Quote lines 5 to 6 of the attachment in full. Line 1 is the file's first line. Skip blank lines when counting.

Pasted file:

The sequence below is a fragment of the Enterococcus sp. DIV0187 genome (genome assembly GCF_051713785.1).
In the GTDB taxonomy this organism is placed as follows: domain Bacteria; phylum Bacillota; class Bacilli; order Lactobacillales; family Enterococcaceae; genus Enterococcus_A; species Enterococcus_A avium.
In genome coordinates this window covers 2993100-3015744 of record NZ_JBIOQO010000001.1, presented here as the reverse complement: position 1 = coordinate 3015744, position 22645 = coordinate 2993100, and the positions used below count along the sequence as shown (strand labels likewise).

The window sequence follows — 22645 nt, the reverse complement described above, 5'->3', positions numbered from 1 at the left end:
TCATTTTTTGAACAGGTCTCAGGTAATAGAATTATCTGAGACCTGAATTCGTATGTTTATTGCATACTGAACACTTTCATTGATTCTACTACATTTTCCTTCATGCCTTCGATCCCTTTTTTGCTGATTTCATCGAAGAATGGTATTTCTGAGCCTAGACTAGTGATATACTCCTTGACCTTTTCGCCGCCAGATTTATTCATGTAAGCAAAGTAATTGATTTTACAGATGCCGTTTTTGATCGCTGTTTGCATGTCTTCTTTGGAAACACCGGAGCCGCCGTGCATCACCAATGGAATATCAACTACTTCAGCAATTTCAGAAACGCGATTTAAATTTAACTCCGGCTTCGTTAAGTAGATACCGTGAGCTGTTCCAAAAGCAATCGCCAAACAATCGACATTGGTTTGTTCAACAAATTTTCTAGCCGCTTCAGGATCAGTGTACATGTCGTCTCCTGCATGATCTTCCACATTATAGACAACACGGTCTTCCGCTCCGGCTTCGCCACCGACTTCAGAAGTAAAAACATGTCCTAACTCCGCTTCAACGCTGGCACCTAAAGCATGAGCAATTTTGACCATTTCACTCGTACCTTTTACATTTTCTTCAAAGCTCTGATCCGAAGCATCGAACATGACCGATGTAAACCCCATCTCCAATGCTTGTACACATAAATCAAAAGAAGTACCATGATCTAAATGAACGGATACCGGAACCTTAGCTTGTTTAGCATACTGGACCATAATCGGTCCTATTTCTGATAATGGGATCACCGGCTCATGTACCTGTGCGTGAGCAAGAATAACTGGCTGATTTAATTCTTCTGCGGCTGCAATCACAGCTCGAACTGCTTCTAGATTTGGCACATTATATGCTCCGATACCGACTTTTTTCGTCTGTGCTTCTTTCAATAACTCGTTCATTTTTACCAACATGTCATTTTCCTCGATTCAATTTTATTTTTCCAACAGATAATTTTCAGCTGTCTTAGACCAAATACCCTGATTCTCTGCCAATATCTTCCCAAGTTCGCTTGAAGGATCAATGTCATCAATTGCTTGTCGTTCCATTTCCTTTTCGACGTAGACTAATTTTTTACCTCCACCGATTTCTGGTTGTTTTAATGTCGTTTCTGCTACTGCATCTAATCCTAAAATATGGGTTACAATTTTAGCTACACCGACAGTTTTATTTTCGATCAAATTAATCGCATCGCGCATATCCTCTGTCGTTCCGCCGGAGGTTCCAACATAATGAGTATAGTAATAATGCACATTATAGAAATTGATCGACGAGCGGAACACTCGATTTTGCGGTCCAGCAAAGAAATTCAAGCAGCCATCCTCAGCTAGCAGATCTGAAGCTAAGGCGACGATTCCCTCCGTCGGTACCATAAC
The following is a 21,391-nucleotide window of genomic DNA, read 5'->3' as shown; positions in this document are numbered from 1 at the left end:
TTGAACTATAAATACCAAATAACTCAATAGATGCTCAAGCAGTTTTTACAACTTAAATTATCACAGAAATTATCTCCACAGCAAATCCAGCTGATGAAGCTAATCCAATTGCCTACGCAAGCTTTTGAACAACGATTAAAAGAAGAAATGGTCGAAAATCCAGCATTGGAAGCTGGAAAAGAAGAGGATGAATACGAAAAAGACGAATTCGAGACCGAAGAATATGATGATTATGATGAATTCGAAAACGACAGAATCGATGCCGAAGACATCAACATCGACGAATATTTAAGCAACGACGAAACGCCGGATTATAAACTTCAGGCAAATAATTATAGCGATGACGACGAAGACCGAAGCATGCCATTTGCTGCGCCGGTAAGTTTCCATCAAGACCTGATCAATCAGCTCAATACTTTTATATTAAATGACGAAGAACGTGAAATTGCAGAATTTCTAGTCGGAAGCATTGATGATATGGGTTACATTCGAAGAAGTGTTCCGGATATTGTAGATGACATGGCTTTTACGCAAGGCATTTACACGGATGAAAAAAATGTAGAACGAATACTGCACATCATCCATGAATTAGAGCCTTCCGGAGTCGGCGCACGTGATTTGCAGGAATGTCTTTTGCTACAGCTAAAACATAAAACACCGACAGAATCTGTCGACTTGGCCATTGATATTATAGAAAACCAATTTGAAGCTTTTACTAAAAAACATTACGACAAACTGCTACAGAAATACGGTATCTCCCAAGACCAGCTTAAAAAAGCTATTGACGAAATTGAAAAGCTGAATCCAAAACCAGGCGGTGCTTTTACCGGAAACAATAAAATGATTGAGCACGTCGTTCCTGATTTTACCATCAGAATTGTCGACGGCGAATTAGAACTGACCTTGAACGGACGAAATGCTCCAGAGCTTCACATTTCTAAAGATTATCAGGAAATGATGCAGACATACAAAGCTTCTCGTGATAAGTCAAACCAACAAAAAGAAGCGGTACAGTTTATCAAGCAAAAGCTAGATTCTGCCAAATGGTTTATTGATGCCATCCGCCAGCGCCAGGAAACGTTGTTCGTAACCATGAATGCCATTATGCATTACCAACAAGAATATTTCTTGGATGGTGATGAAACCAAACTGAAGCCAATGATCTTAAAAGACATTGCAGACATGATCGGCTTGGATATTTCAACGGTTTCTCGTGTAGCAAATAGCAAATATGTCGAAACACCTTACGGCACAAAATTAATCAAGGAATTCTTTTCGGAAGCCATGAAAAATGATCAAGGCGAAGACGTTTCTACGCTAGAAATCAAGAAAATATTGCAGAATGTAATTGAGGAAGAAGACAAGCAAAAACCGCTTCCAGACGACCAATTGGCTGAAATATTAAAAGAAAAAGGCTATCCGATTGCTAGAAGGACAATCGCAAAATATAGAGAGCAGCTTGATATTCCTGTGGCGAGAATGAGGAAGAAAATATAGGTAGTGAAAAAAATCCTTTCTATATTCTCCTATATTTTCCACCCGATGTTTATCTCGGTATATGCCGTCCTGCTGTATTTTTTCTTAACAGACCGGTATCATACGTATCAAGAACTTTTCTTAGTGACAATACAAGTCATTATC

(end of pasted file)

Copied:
TCATTTTTTGAACAGGTCTCAGGTAATAGAATTATCTGAGACCTGAATTCGTATGTTTATTGCATACTGAACACTTTCATTGATTCTACTACATTTTCCTTCATGCCTTCGATCCCTTTTTTGCTGATTTCATCGAAGAATGGTATTTCTGAGCCTAGACTAGTGATATACTCCTTGACCTTTTCGCCGCCAGATTTATTCATGTAAGCAAAGTAATTGATTTTACAGATGCCGTTTTTGATCGCTGTTTGCATGTCTTCTTTGGAAACACCGGAGCCGCCGTGCATCACCAATGGAATATCAACTACTTCAGCAATTTCAGAAACGCGATTTAAATTTAACTCCGGCTTCGTTAAGTAGATACCGTGAGCTGTTCCAAAAGCAATCGCCAAACAATCGACATTGGTTTGTTCAACAAATTTTCTAGCCGCTTCAGGATCAGTGTACATGTCGTCTCCTGCATGATCTTCCACATTATAGACAACACGGTCTTCCGCTCCGGCTTCGCCACCGACTTCAGAAGTAAAAACATGTCCTAACTCCGCTTCAACGCTGGCACCTAAAGCATGAGCAATTTTGACCATTTCACTCGTACCTTTTACATTTTCTTCAAAGCTCTGATCCGAAGCATCGAACATGACCGATGTAAACCCCATCTCCAATGCTTGTACACATAAATCAAAAGAAGTACCATGATCTAAATGAACGGATACCGGAACCTTAGCTTGTTTAGCATACTGGACCATAATCGGTCCTATTTCTGATAATGGGATCACCGGCTCATGTACCTGTGCGTGAGCAAGAATAACTGGCTGATTTAATTCTTCTGCGGCTGCAATCACAGCTCGAACTGCTTCTAGATTTGGCACATTATATGCTCCGATACCGACTTTTTTCGTCTGTGCTTCTTTCAATAACTCGTTCATTTTTACCAACATGTCATTTTCCTCGATTCAATTTTATTTTTCCAACAGATAATTTTCAGCTGTCTTAGACCAAATACCCTGATTCTCTGCCAATATCTTCCCAAGTTCGCTTGAAGGATCAATGTCATCAATTGCTTGTCGTTCCATTTCCTTTTCGACGTAGACTAATTTTTTACCTCCACCGATTTCTGGTTGTTTTAATGTCGTTTCTGCTACTGCATCTAATCCTAAAATATGGGTTACAATTTTAGCTACACCGACAGTTTTATTTTCGATCAAATTAATCGCATCGCGCATATCCTCTGTCGTTCCGCCGGAGGTTCCAACATAATGAGTATAGTAATAATGCACATTATAGAAATTGATCGACGAGCGGAACACTCGATTTTGCGGTCCAGCAAAGAAATTCAAGCAGCCATCCTCAGCTAGCAGATCTGAAGCTAAGGCGACGATTCCCTCCGTCGGTACCATAAC
The following is a 21,391-nucleotide window of genomic DNA, read 5'->3' as shown; positions in this document are numbered from 1 at the left end: